In 1992, BGS conducted a “reconnaissance survey” in Bangladesh to find out water quality in 150 wells “in central and northeastern Bangladesh”. [1] Though the World Health Organization had set international standards for testing arsenic in water supplies [1] eight years prior to BGS’ survey in Bangladesh, BGS for seemingly unexplainable “ignorant” reasons did not include arsenic as the trace elements in their tests.

Geochemistry professor John McArthur at London’s University College firmly believe that BGS should have looked for arsenic in their tests since “the BGS should have known about a series of studies linking an epidemic of arsenic poisoning just over the border in western India to contaminated water pumped up from the Ganges delta. They included a report by the World Health Organization published four years before.” [1] The British judge was quite right that there is indeed a case that BGS must explain about its inability to conduct the arsenic test that could have detected the crisis years earlier.


Statistics of Deaths of the Poor

For the vast majority of poor Bangladeshis, who have limited access to clean water, their ponds, rivers are polluted, who had depended on the deep-wells for so long, now are facing dilemma.

Water is the most essential element of life. And now they have the choice of drinking either the polluted water from the surface sources or poisoned water from deep-wells.

Arsenic is a slow killer. There are already high rises of malicious diseases among the Bangladeshi populace, and in this impoverished nation, who keeps the meticulous statistics of deaths of the poor on the countryside?


Bottled Water: Are They Safe?

Like sprouted mushrooms, there are plentiful of bottled water industries already doing good business, taking this lucrative water-crisis as a profit making opportunity. It is not to say that there is anything wrong in this type of business if they really can provide safe drinking water for the mass. In a recent two-year research studies conducted by the international researchers [6], it was found that most bottled water on sale in Bangladesh is unsafe for drinking. These researchers claimed that the bottled water does not conform to international standards for safe drinking water.

Here are their findings: “More than half the bottles carried information about minerals and other constituents, which were not well founded. The researchers, however, didn't disclose the brand names of the bottled water, certified mostly by the Bangladesh Standard and Testing Institute, the official authority to certify safety of these products. Plasma Plus, an application research laboratory, carried out the water sample analysis on 58 brands of drinking water including four imported brands labeled as mineral water. The study also showed 80 percent of the manufacturers didn't mention the address or location of their plants as required by the regulation. Some addresses were also found to be false.” [6]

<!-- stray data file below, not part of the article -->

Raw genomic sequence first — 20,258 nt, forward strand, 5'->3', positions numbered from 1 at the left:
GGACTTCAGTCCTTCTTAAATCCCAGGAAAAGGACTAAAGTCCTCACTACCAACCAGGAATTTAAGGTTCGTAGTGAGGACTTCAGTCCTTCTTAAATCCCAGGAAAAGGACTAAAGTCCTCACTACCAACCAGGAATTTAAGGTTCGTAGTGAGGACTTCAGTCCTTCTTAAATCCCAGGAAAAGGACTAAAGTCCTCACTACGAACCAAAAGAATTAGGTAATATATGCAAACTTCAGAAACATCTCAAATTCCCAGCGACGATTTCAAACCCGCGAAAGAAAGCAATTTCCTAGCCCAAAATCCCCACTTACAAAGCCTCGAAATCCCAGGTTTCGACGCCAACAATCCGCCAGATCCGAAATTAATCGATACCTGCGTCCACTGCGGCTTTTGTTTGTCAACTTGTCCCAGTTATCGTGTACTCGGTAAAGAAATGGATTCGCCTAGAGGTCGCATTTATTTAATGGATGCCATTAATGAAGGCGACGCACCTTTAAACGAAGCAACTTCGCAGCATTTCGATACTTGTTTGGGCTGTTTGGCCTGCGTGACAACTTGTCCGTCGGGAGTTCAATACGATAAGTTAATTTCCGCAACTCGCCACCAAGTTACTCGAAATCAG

Even if with strict government policies and regulations, safer water can be purchased through these bottled water companies, it cannot be the solution for the millions of poor Bangladeshis who won’t be able to afford the relatively exorbitant price associated with these bottle water that only well-to-do folks can afford in Bangladesh.


Promising Developments

There are some promising developments in tackling the arsenic problem are starting to coming out for the public. “Procter Gamble is developing a flocculant agent to remove arsenic and heavy metals from water — a procedure that is being field tested in Bangladesh” last winter. [7] There are positive developments on harvesting rainwater as the possible solution to this crisis; many Bangladeshi villages have already adopted this technique. Other manufacturers, researchers are developing new water purification equipments, methods. The major obstacle is to developing and marketing the water purification equipments that can be affordable for all Bangladeshis.

The World Bank and UNICEF are jointly working on this aspect, lending their essential monetary help for various projects. And why shouldn’t they? It’s their gone awry “good” project is the cause of arsenic crisis in Bangladesh. They should open their coffers more leniently in finding the permanent solutions of this dreadful crisis.


References

1. Fred Pearce, “Is the British Geological Survey Responsible for Massive Arsenic Poisoning in Bangladesh?” The Boston Globe, June 3, 2003. http://www.boston.com/dailyglobe2/154/science/Poisoned_wells+.shtml
2. David Fox, “World Marks Environment Day with Focus on Water”, Reuters, June 5, 2003. http://asia.reuters.com/newsArticle.jhtml?type=scienceNews&storyID=2880784

3. Byron Spice, “Arsenic: Toxic to People, Vital to Some Microbes”, Post-Gazette, May 19, 2003. http://www.post-gazette.com/healthscience/20030519arsenic0519p2.asp

4. Fred Pearce, “Bangladesh’s Arsenic Poisoning: Who is to Blame?”, The Courier, Unesco, January 2001. http://www.unesco.org/courier/2001_01/uk/planet.htm

5. Mahmud Hanif, “Arsenic in Bangladesh: Why is Responsible? Who is Paying?”, Meghbarta, February/March 2002. http://www.eng-consult.com/arsenic/article/Arsenic-Meghbarta.htm

6. “Bangladesh Study Rips Water”, Water Conditioning and Purification Magazine, February 2003: Volume 45, Number 2, http://www.wcp.net/NewsView.cfm?pkArticleID=1979

7. Wendy Wolfson, “Safe Water World”, Bio IT World, February 10, 2003. http://www.bio-itworld.com/archive/021003/horizons_water.html